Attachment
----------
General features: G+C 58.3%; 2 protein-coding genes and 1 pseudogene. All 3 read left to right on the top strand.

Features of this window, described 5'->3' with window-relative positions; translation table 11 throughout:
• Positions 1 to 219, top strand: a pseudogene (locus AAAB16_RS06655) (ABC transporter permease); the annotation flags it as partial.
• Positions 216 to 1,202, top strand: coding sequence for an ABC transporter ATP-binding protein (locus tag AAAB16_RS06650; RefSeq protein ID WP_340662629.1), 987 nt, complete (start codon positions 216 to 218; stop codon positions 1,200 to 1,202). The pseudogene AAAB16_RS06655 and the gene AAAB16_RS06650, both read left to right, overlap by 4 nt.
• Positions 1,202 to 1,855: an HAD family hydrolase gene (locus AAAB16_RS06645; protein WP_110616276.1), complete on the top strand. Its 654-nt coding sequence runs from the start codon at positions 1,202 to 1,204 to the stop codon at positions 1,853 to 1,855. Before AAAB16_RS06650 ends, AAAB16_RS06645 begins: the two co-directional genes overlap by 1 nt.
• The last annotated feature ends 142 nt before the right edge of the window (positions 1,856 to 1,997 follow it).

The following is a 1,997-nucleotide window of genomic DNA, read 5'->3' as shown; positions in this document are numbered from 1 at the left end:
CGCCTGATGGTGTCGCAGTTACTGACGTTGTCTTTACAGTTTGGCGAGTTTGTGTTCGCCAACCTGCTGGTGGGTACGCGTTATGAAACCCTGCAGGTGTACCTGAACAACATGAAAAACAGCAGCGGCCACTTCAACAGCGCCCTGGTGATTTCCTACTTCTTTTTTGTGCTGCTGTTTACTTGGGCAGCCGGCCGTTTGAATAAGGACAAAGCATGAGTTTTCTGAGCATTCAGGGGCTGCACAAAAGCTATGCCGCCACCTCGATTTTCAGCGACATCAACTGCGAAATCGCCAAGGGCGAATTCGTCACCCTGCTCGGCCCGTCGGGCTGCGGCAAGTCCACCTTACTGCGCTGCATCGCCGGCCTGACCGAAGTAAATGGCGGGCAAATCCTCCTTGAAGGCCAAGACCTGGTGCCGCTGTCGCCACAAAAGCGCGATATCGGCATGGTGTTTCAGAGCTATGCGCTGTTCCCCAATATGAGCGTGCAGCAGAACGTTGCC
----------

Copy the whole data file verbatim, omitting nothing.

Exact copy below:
General features: G+C 58.3%; 2 protein-coding genes and 1 pseudogene. All 3 read left to right on the top strand.

Features of this window, described 5'->3' with window-relative positions; translation table 11 throughout:
• Positions 1 to 219, top strand: a pseudogene (locus AAAB16_RS06655) (ABC transporter permease); the annotation flags it as partial.
• Positions 216 to 1,202, top strand: coding sequence for an ABC transporter ATP-binding protein (locus tag AAAB16_RS06650; RefSeq protein ID WP_340662629.1), 987 nt, complete (start codon positions 216 to 218; stop codon positions 1,200 to 1,202). The pseudogene AAAB16_RS06655 and the gene AAAB16_RS06650, both read left to right, overlap by 4 nt.
• Positions 1,202 to 1,855: an HAD family hydrolase gene (locus AAAB16_RS06645; protein WP_110616276.1), complete on the top strand. Its 654-nt coding sequence runs from the start codon at positions 1,202 to 1,204 to the stop codon at positions 1,853 to 1,855. Before AAAB16_RS06650 ends, AAAB16_RS06645 begins: the two co-directional genes overlap by 1 nt.
• The last annotated feature ends 142 nt before the right edge of the window (positions 1,856 to 1,997 follow it).

The following is a 1,997-nucleotide window of genomic DNA, read 5'->3' as shown; positions in this document are numbered from 1 at the left end:
CGCCTGATGGTGTCGCAGTTACTGACGTTGTCTTTACAGTTTGGCGAGTTTGTGTTCGCCAACCTGCTGGTGGGTACGCGTTATGAAACCCTGCAGGTGTACCTGAACAACATGAAAAACAGCAGCGGCCACTTCAACAGCGCCCTGGTGATTTCCTACTTCTTTTTTGTGCTGCTGTTTACTTGGGCAGCCGGCCGTTTGAATAAGGACAAAGCATGAGTTTTCTGAGCATTCAGGGGCTGCACAAAAGCTATGCCGCCACCTCGATTTTCAGCGACATCAACTGCGAAATCGCCAAGGGCGAATTCGTCACCCTGCTCGGCCCGTCGGGCTGCGGCAAGTCCACCTTACTGCGCTGCATCGCCGGCCTGACCGAAGTAAATGGCGGGCAAATCCTCCTTGAAGGCCAAGACCTGGTGCCGCTGTCGCCACAAAAGCGCGATATCGGCATGGTGTTTCAGAGCTATGCGCTGTTCCCCAATATGAGCGTGCAGCAGAACGTTGCC